For sports fans, there wasn’t much to choose from on the Turbo. As was the case with most sports, there was only one baseball game on the system – World Class Baseball. The game tries to sell itself as a baseball simulator but is in reality a very arcade-like experience, with pitches that defy the laws of physics.
The game has excellent presentation, and as is the case with so many Turbo games, top-notch chiptunes give it a superb sound. The graphics look good and give the game a level of detail that clearly separates it from sports games from the 8-bit generation.
You can choose from among 12 fictional teams with names like the “Apples”, “Fries”, and “Togas”. 4 game modes are available – “Versus Mode” is player vs. player, “Open Mode” is an exhibition game against the computer, “Pennant Mode” is a playoff mode complete with password save system, and “Watch Mode” lets you watch the computer play against itself.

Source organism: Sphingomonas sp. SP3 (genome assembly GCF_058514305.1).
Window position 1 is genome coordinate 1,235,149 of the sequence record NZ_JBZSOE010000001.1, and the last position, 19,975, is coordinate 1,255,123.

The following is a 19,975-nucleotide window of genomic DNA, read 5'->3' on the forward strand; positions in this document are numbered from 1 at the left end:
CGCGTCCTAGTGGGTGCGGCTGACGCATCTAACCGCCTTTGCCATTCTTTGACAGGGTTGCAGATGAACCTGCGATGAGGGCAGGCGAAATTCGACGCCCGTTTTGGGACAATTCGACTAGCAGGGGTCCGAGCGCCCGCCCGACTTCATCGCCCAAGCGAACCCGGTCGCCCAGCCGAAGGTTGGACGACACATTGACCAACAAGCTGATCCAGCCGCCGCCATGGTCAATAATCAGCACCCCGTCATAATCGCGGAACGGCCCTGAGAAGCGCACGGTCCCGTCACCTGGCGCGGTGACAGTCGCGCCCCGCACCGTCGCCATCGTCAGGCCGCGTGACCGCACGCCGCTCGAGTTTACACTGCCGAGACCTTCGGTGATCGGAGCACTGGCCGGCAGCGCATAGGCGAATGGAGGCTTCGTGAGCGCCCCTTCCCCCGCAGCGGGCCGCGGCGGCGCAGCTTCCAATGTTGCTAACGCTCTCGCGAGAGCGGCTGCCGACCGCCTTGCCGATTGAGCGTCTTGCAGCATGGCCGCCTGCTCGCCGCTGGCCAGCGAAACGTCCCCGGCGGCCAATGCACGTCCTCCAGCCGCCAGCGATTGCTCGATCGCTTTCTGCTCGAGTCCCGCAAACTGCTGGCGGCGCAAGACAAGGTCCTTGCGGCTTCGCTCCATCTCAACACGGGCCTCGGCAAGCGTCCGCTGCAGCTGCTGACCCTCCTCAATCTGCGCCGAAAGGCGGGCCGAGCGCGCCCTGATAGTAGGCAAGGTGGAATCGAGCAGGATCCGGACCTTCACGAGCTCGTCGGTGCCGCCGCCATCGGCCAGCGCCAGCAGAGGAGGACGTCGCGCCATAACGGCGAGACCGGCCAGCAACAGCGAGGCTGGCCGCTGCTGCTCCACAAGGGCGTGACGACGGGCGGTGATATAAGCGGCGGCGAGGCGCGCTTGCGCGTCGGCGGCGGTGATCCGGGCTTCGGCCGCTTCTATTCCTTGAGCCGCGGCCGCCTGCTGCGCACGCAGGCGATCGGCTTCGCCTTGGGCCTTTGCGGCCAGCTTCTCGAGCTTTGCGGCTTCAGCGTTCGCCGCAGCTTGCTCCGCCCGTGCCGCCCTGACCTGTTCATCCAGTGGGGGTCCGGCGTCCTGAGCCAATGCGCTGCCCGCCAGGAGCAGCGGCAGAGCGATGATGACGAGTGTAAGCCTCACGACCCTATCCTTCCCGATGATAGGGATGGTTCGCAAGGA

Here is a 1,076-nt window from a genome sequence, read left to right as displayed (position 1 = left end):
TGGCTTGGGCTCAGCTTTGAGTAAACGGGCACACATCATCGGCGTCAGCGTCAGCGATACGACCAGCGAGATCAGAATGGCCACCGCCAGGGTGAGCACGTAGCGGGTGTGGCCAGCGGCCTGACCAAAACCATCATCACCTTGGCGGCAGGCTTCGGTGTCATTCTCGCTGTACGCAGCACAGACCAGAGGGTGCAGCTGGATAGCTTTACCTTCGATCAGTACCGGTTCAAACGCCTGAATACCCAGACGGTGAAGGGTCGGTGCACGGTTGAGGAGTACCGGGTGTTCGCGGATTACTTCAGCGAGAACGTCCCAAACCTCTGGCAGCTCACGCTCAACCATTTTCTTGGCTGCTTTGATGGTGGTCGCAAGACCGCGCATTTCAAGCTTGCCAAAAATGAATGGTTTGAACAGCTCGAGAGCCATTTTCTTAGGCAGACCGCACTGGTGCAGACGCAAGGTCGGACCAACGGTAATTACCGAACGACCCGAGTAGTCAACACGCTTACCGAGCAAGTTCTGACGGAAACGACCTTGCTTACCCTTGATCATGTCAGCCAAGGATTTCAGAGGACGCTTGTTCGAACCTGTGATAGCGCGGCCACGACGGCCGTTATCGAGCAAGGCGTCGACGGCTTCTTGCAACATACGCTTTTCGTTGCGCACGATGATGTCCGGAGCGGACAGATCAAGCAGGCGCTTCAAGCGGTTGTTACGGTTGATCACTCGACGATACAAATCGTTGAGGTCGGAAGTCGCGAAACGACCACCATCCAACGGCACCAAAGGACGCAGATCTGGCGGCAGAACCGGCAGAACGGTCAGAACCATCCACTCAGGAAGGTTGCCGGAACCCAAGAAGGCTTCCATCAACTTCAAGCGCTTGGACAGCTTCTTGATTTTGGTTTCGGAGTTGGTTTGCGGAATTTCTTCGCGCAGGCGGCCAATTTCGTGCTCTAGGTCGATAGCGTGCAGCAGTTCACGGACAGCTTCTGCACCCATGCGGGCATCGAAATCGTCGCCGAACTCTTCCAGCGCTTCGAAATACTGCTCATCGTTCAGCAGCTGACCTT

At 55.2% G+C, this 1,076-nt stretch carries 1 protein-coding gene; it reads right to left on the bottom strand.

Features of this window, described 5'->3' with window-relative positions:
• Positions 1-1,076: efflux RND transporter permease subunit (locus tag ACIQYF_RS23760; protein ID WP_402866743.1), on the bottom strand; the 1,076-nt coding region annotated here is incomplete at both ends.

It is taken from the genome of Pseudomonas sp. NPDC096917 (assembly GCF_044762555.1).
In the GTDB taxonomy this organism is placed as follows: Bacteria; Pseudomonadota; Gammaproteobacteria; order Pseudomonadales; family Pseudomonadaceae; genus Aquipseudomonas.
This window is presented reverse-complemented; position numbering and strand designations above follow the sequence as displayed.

One of the weakest aspects of this game is one that frustrates me with a lot of classic baseball games – fielding. All too often, as the camera follows the ball out of the infield, you have no idea which fielder you’ll be controlling. Move the second baseman towards first to field a ground ball, and you also moved the first baseman off of the bag. Try to catch a runner stealing second and the pitcher will cut off the throw unless you move him out of the way while the ball is in the air.
Some games start off bad and then grow on you, World Class Baseball is a bit different – it seems pretty good at first but slowly grows off of you. It isn’t a horrible game by any means, but the more you play it, the more its frustrations come bubbling up to the surface. If this was 1989 and the Turbo was the only system that I owned, I’d be content with World Class Baseball, but with all of the choices that I have on other classic platforms, this one falls through the cracks.